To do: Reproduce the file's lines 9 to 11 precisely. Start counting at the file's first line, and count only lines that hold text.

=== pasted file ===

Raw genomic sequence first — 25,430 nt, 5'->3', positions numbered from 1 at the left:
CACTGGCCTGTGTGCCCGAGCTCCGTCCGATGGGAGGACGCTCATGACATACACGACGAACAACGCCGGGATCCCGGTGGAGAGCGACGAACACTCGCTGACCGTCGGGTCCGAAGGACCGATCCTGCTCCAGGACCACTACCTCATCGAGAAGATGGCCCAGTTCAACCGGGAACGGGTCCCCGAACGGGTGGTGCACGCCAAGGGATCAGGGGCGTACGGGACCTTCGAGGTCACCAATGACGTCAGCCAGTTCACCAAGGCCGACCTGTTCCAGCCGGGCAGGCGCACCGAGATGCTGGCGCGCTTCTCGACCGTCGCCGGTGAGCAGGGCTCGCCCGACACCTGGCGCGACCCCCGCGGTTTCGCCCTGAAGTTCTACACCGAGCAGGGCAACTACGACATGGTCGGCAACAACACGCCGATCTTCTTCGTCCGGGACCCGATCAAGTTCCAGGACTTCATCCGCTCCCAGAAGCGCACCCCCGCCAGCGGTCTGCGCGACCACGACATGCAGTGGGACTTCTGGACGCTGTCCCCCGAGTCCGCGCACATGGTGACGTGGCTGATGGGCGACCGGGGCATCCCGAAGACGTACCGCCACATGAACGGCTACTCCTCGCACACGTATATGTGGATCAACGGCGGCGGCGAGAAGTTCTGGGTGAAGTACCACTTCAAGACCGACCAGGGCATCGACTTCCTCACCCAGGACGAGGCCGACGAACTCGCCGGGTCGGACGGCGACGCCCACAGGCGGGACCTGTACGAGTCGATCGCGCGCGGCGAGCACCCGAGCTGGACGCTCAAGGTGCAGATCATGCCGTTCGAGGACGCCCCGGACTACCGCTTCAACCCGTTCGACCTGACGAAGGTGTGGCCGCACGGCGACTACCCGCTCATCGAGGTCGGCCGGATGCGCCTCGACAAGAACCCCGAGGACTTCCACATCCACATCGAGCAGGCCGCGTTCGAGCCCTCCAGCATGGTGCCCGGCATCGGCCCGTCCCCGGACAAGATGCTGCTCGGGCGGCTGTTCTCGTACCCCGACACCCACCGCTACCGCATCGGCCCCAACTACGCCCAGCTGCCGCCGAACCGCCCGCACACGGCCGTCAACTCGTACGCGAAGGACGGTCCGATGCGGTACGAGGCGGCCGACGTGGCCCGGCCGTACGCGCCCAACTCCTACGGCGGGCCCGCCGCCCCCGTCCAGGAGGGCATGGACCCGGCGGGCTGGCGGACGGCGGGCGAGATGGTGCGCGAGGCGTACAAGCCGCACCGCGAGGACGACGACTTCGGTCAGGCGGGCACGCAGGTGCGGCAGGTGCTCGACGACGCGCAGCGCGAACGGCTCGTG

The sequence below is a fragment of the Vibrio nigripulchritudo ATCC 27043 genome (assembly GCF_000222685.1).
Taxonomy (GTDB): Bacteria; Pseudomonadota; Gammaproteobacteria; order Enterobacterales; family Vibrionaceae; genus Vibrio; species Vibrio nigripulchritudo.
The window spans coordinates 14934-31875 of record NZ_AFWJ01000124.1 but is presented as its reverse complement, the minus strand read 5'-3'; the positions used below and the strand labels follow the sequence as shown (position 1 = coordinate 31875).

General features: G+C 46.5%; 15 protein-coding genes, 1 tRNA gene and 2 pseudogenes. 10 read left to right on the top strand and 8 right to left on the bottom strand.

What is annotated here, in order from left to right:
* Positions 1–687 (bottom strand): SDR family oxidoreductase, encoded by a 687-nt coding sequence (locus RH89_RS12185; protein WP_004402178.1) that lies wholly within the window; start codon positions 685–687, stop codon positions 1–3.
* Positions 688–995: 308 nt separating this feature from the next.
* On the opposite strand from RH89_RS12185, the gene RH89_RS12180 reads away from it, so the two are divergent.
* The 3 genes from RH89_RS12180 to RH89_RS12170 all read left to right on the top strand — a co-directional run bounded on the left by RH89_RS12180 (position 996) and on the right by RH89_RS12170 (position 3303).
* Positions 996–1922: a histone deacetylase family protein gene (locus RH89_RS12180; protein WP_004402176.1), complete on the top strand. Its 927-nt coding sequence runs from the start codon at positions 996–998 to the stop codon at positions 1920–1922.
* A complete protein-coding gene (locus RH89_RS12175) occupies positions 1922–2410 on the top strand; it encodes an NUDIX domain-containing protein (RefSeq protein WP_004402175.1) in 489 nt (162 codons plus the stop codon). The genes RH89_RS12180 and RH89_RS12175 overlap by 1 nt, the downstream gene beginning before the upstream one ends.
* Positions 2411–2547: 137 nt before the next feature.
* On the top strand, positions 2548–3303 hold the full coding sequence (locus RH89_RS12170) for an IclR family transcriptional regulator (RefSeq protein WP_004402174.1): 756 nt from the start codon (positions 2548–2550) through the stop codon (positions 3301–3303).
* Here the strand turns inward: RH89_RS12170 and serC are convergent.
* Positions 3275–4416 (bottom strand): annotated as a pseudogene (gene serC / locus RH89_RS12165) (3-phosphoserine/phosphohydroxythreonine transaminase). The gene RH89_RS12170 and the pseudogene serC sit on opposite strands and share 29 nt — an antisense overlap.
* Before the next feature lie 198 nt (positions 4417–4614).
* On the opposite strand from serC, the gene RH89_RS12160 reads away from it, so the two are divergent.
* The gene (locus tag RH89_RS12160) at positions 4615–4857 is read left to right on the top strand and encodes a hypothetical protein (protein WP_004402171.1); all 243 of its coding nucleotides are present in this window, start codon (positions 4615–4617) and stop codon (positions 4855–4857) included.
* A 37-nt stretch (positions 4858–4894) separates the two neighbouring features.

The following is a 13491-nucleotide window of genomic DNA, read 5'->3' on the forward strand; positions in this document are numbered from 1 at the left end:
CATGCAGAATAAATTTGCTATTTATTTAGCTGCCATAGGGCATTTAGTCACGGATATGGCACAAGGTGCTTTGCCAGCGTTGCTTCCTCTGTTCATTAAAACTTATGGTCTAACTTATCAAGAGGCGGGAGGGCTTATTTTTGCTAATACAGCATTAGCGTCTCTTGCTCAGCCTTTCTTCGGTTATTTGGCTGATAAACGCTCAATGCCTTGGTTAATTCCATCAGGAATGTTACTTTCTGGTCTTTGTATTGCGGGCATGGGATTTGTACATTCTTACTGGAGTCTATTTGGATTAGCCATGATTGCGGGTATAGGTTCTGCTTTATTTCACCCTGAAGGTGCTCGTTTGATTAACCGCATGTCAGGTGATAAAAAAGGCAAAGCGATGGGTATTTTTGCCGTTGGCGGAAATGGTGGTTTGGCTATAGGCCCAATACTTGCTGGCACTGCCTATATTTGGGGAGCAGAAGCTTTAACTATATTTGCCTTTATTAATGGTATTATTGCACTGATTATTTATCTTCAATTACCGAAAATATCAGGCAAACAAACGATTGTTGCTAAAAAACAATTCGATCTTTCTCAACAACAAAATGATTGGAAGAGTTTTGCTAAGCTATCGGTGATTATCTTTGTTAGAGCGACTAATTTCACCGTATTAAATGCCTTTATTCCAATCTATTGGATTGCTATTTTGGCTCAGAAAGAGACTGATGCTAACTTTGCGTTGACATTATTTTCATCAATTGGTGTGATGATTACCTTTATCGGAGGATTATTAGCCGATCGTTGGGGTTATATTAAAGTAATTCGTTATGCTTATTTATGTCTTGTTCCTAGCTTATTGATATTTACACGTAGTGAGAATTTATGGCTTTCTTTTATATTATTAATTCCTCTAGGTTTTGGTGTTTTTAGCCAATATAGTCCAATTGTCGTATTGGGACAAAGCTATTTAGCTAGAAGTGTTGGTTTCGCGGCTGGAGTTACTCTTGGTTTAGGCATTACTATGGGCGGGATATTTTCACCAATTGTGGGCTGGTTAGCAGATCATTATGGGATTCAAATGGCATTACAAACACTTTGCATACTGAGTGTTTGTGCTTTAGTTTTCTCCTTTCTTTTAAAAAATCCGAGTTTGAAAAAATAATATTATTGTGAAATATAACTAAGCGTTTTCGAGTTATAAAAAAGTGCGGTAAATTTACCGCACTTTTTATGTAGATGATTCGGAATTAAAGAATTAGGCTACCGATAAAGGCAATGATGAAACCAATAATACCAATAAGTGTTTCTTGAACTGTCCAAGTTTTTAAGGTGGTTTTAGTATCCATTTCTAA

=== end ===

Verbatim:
* Positions 688–995: 308 nt separating this feature from the next.
* On the opposite strand from RH89_RS12185, the gene RH89_RS12180 reads away from it, so the two are divergent.
* The 3 genes from RH89_RS12180 to RH89_RS12170 all read left to right on the top strand — a co-directional run bounded on the left by RH89_RS12180 (position 996) and on the right by RH89_RS12170 (position 3303).